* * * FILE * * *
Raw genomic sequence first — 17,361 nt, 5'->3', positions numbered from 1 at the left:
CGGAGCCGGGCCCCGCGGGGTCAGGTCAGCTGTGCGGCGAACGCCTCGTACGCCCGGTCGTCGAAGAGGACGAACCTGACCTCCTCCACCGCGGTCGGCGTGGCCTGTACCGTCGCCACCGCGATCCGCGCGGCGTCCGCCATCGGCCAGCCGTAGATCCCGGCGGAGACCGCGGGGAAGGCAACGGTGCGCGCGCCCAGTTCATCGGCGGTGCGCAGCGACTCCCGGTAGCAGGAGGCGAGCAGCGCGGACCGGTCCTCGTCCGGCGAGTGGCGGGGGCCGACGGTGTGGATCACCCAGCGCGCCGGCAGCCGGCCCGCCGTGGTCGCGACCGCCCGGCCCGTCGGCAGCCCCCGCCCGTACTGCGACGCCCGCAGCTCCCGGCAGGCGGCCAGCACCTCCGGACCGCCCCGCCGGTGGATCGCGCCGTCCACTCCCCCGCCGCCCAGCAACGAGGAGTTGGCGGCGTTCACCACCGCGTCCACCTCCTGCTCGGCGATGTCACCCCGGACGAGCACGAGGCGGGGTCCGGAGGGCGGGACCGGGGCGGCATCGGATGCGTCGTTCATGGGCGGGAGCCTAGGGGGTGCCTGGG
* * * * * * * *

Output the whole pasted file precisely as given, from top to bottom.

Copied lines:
Raw genomic sequence first — 17,361 nt, 5'->3', positions numbered from 1 at the left:
CGGAGCCGGGCCCCGCGGGGTCAGGTCAGCTGTGCGGCGAACGCCTCGTACGCCCGGTCGTCGAAGAGGACGAACCTGACCTCCTCCACCGCGGTCGGCGTGGCCTGTACCGTCGCCACCGCGATCCGCGCGGCGTCCGCCATCGGCCAGCCGTAGATCCCGGCGGAGACCGCGGGGAAGGCAACGGTGCGCGCGCCCAGTTCATCGGCGGTGCGCAGCGACTCCCGGTAGCAGGAGGCGAGCAGCGCGGACCGGTCCTCGTCCGGCGAGTGGCGGGGGCCGACGGTGTGGATCACCCAGCGCGCCGGCAGCCGGCCCGCCGTGGTCGCGACCGCCCGGCCCGTCGGCAGCCCCCGCCCGTACTGCGACGCCCGCAGCTCCCGGCAGGCGGCCAGCACCTCCGGACCGCCCCGCCGGTGGATCGCGCCGTCCACTCCCCCGCCGCCCAGCAACGAGGAGTTGGCGGCGTTCACCACCGCGTCCACCTCCTGCTCGGCGATGTCACCCCGGACGAGCACGAGGCGGGGTCCGGAGGGCGGGACCGGGGCGGCATCGGATGCGTCGTTCATGGGCGGGAGCCTAGGGGGTGCCTGGG